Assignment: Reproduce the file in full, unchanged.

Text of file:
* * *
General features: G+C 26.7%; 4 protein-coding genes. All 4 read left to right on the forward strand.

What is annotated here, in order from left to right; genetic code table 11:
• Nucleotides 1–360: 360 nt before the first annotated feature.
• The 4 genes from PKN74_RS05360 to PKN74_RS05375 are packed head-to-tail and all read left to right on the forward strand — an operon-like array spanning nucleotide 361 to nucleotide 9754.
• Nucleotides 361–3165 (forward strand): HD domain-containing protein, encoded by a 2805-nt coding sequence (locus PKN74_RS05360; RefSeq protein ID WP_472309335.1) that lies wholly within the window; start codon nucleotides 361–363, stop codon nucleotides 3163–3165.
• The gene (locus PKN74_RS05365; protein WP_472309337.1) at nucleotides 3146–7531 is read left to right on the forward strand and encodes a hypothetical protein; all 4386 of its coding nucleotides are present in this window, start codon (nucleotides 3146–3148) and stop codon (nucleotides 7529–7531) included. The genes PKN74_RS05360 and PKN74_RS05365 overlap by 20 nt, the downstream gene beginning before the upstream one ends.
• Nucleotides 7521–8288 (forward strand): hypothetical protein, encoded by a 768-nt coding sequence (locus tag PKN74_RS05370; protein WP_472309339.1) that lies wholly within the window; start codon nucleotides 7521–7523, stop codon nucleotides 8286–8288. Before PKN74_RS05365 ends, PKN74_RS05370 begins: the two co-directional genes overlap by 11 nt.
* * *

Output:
General features: G+C 26.7%; 4 protein-coding genes. All 4 read left to right on the forward strand.

What is annotated here, in order from left to right; genetic code table 11:
• Nucleotides 1–360: 360 nt before the first annotated feature.
• The 4 genes from PKN74_RS05360 to PKN74_RS05375 are packed head-to-tail and all read left to right on the forward strand — an operon-like array spanning nucleotide 361 to nucleotide 9754.
• Nucleotides 361–3165 (forward strand): HD domain-containing protein, encoded by a 2805-nt coding sequence (locus PKN74_RS05360; RefSeq protein ID WP_472309335.1) that lies wholly within the window; start codon nucleotides 361–363, stop codon nucleotides 3163–3165.
• The gene (locus PKN74_RS05365; protein WP_472309337.1) at nucleotides 3146–7531 is read left to right on the forward strand and encodes a hypothetical protein; all 4386 of its coding nucleotides are present in this window, start codon (nucleotides 3146–3148) and stop codon (nucleotides 7529–7531) included. The genes PKN74_RS05360 and PKN74_RS05365 overlap by 20 nt, the downstream gene beginning before the upstream one ends.
• Nucleotides 7521–8288 (forward strand): hypothetical protein, encoded by a 768-nt coding sequence (locus tag PKN74_RS05370; protein WP_472309339.1) that lies wholly within the window; start codon nucleotides 7521–7523, stop codon nucleotides 8286–8288. Before PKN74_RS05365 ends, PKN74_RS05370 begins: the two co-directional genes overlap by 11 nt.